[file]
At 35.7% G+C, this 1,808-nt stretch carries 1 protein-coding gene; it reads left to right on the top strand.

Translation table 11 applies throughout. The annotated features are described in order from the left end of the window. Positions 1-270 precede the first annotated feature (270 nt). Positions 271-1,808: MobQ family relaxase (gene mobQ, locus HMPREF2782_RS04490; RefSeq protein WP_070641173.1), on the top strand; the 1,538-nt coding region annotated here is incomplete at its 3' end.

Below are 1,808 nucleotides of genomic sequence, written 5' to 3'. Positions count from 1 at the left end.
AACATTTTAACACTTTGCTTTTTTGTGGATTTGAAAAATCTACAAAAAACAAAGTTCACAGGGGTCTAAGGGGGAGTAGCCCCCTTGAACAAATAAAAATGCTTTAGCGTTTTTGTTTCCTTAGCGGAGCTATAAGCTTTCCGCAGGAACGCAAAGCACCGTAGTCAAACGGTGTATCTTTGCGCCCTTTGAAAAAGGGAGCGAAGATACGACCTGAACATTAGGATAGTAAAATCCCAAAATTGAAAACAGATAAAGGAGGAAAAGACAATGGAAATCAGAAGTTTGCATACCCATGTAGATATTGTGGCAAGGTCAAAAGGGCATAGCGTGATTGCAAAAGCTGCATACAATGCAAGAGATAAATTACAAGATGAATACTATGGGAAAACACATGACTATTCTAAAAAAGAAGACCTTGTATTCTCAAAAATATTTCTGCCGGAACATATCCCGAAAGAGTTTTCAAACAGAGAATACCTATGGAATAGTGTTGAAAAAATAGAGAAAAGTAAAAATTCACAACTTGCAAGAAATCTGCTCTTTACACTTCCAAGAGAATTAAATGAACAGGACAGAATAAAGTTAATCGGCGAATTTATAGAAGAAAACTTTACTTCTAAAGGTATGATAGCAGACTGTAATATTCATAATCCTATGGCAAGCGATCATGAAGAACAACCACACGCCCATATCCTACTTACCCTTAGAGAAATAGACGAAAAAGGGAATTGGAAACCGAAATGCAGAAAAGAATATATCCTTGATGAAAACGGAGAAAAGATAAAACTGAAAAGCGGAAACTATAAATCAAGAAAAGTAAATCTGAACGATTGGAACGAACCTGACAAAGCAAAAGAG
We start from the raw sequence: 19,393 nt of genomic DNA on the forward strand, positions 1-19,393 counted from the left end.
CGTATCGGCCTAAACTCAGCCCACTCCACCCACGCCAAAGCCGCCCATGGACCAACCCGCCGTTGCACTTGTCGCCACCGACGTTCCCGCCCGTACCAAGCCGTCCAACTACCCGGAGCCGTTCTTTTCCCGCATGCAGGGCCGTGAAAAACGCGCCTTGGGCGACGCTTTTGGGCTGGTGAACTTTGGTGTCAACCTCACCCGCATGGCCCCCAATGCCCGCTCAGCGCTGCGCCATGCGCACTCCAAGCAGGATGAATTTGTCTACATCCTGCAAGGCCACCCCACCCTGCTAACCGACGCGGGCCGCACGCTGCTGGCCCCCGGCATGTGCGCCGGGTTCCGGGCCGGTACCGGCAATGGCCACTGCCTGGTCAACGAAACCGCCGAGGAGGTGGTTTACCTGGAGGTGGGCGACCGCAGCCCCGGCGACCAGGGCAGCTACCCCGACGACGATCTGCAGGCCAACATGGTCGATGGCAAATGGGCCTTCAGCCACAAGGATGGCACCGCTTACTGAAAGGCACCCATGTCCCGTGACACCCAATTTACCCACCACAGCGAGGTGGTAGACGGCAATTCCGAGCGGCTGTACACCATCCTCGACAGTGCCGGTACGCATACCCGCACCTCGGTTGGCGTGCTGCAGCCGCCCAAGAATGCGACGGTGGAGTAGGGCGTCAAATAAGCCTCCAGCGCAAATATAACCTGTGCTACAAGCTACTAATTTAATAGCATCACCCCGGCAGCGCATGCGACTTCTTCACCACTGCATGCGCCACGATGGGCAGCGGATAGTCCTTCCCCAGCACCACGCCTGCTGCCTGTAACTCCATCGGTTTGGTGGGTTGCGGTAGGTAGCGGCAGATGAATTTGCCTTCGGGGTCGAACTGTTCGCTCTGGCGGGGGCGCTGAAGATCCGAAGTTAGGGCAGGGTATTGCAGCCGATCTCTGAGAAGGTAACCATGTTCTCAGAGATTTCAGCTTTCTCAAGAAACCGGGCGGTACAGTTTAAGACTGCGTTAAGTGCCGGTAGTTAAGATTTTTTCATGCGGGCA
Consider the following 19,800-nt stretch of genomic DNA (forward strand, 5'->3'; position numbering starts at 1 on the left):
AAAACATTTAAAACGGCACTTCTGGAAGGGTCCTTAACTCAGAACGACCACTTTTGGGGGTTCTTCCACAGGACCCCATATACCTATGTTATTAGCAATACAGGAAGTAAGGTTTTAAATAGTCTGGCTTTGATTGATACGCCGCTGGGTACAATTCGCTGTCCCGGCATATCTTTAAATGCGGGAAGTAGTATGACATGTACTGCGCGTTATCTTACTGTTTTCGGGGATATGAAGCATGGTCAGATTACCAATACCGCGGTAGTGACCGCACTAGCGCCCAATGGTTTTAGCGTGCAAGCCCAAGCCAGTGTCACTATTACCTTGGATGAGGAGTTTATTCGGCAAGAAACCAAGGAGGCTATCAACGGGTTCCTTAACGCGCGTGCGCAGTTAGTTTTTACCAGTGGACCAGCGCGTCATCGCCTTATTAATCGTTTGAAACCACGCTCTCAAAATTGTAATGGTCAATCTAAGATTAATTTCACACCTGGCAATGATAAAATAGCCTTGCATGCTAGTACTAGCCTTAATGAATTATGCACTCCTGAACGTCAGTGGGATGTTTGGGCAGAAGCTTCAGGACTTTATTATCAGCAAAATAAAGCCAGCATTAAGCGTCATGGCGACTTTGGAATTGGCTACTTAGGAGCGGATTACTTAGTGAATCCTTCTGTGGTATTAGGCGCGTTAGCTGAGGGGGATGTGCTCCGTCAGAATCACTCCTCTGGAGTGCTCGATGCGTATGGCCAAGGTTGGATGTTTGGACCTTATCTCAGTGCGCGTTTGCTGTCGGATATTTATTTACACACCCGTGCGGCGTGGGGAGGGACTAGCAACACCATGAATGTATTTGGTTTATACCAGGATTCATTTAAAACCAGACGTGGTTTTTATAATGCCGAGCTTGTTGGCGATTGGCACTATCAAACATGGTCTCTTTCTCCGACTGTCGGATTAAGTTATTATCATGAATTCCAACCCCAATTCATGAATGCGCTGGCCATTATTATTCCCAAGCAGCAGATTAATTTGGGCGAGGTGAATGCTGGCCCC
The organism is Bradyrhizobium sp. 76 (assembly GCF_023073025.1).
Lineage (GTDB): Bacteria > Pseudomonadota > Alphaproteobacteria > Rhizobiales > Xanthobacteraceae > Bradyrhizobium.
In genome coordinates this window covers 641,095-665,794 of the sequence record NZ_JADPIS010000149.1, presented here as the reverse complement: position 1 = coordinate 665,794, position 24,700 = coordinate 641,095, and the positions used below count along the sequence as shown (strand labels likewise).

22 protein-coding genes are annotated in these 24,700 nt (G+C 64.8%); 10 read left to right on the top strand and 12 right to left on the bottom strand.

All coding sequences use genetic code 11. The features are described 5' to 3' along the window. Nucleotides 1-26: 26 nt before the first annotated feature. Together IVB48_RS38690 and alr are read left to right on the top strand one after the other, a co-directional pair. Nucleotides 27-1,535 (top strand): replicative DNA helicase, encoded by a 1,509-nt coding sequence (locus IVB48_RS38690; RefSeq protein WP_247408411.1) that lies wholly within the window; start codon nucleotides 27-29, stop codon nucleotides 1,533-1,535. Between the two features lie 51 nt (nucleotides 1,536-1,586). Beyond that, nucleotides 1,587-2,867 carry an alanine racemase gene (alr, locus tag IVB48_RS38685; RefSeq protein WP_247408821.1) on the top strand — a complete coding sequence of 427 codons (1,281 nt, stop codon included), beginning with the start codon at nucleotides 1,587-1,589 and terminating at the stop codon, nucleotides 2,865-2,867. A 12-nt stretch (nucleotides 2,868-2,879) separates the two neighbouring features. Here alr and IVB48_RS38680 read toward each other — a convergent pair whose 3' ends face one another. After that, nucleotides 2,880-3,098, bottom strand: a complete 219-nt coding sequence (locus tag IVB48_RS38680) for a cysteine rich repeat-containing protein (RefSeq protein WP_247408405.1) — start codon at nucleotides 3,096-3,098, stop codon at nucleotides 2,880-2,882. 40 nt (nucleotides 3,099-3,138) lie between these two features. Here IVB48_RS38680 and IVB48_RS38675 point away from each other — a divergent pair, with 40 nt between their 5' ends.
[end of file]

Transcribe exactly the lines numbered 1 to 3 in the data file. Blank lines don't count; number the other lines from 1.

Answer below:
At 35.7% G+C, this 1,808-nt stretch carries 1 protein-coding gene; it reads left to right on the top strand.

Translation table 11 applies throughout. The annotated features are described in order from the left end of the window. Positions 1-270 precede the first annotated feature (270 nt). Positions 271-1,808: MobQ family relaxase (gene mobQ, locus HMPREF2782_RS04490; RefSeq protein WP_070641173.1), on the top strand; the 1,538-nt coding region annotated here is incomplete at its 3' end.

Below are 1,808 nucleotides of genomic sequence, written 5' to 3'. Positions count from 1 at the left end.